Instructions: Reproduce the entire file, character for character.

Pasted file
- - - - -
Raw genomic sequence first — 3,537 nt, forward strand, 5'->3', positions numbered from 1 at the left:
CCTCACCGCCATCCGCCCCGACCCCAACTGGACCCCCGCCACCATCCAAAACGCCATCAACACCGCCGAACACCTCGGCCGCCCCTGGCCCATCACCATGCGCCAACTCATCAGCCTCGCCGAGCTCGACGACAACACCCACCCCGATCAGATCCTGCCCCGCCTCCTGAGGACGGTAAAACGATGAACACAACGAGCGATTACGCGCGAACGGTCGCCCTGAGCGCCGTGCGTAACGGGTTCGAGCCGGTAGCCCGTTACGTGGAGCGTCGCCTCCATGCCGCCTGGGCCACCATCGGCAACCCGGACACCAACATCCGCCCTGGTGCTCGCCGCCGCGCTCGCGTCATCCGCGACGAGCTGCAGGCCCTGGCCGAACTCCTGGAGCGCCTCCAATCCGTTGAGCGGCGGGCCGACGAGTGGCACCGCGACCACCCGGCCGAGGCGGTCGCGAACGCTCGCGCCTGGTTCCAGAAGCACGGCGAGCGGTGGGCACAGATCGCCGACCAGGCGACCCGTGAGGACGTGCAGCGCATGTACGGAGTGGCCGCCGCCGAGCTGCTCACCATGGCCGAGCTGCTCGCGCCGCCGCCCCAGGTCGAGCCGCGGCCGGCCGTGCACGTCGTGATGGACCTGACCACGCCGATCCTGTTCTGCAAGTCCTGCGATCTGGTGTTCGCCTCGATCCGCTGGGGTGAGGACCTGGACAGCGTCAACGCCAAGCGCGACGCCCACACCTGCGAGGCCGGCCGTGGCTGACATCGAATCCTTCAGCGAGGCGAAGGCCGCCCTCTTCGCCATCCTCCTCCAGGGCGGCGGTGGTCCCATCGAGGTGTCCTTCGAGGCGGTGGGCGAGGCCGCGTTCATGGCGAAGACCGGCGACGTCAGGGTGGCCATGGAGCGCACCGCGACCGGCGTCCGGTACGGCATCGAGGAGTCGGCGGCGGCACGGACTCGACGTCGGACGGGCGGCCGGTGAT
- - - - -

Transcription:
Raw genomic sequence first — 3,537 nt, forward strand, 5'->3', positions numbered from 1 at the left:
CCTCACCGCCATCCGCCCCGACCCCAACTGGACCCCCGCCACCATCCAAAACGCCATCAACACCGCCGAACACCTCGGCCGCCCCTGGCCCATCACCATGCGCCAACTCATCAGCCTCGCCGAGCTCGACGACAACACCCACCCCGATCAGATCCTGCCCCGCCTCCTGAGGACGGTAAAACGATGAACACAACGAGCGATTACGCGCGAACGGTCGCCCTGAGCGCCGTGCGTAACGGGTTCGAGCCGGTAGCCCGTTACGTGGAGCGTCGCCTCCATGCCGCCTGGGCCACCATCGGCAACCCGGACACCAACATCCGCCCTGGTGCTCGCCGCCGCGCTCGCGTCATCCGCGACGAGCTGCAGGCCCTGGCCGAACTCCTGGAGCGCCTCCAATCCGTTGAGCGGCGGGCCGACGAGTGGCACCGCGACCACCCGGCCGAGGCGGTCGCGAACGCTCGCGCCTGGTTCCAGAAGCACGGCGAGCGGTGGGCACAGATCGCCGACCAGGCGACCCGTGAGGACGTGCAGCGCATGTACGGAGTGGCCGCCGCCGAGCTGCTCACCATGGCCGAGCTGCTCGCGCCGCCGCCCCAGGTCGAGCCGCGGCCGGCCGTGCACGTCGTGATGGACCTGACCACGCCGATCCTGTTCTGCAAGTCCTGCGATCTGGTGTTCGCCTCGATCCGCTGGGGTGAGGACCTGGACAGCGTCAACGCCAAGCGCGACGCCCACACCTGCGAGGCCGGCCGTGGCTGACATCGAATCCTTCAGCGAGGCGAAGGCCGCCCTCTTCGCCATCCTCCTCCAGGGCGGCGGTGGTCCCATCGAGGTGTCCTTCGAGGCGGTGGGCGAGGCCGCGTTCATGGCGAAGACCGGCGACGTCAGGGTGGCCATGGAGCGCACCGCGACCGGCGTCCGGTACGGCATCGAGGAGTCGGCGGCGGCACGGACTCGACGTCGGACGGGCGGCCGGTGAT